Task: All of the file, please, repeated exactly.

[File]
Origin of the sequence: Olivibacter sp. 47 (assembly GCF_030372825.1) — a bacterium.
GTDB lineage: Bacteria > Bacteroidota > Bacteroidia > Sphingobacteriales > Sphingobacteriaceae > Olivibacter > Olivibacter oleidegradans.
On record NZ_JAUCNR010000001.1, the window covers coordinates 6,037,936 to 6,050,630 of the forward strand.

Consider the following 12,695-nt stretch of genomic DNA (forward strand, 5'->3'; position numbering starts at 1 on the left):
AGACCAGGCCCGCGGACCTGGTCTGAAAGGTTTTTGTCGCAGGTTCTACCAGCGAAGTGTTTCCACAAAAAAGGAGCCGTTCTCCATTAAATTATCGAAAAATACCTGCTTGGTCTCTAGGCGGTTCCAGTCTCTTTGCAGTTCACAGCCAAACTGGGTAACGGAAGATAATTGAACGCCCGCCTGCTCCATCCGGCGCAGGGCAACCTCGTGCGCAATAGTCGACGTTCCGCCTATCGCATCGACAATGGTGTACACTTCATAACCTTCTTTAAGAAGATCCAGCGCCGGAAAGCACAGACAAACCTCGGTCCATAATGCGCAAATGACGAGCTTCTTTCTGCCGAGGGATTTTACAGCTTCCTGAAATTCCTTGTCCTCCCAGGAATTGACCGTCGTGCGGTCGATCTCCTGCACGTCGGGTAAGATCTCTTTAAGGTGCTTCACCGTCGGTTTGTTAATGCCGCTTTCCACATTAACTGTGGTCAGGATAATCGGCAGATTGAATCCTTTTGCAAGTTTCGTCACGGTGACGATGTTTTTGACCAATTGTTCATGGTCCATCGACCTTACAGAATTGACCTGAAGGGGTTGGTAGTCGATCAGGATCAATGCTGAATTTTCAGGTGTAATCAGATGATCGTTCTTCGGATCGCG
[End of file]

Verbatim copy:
Origin of the sequence: Olivibacter sp. 47 (assembly GCF_030372825.1) — a bacterium.
GTDB lineage: Bacteria > Bacteroidota > Bacteroidia > Sphingobacteriales > Sphingobacteriaceae > Olivibacter > Olivibacter oleidegradans.
On record NZ_JAUCNR010000001.1, the window covers coordinates 6,037,936 to 6,050,630 of the forward strand.

Consider the following 12,695-nt stretch of genomic DNA (forward strand, 5'->3'; position numbering starts at 1 on the left):
AGACCAGGCCCGCGGACCTGGTCTGAAAGGTTTTTGTCGCAGGTTCTACCAGCGAAGTGTTTCCACAAAAAAGGAGCCGTTCTCCATTAAATTATCGAAAAATACCTGCTTGGTCTCTAGGCGGTTCCAGTCTCTTTGCAGTTCACAGCCAAACTGGGTAACGGAAGATAATTGAACGCCCGCCTGCTCCATCCGGCGCAGGGCAACCTCGTGCGCAATAGTCGACGTTCCGCCTATCGCATCGACAATGGTGTACACTTCATAACCTTCTTTAAGAAGATCCAGCGCCGGAAAGCACAGACAAACCTCGGTCCATAATGCGCAAATGACGAGCTTCTTTCTGCCGAGGGATTTTACAGCTTCCTGAAATTCCTTGTCCTCCCAGGAATTGACCGTCGTGCGGTCGATCTCCTGCACGTCGGGTAAGATCTCTTTAAGGTGCTTCACCGTCGGTTTGTTAATGCCGCTTTCCACATTAACTGTGGTCAGGATAATCGGCAGATTGAATCCTTTTGCAAGTTTCGTCACGGTGACGATGTTTTTGACCAATTGTTCATGGTCCATCGACCTTACAGAATTGACCTGAAGGGGTTGGTAGTCGATCAGGATCAATGCTGAATTTTCAGGTGTAATCAGATGATCGTTCTTCGGATCGCG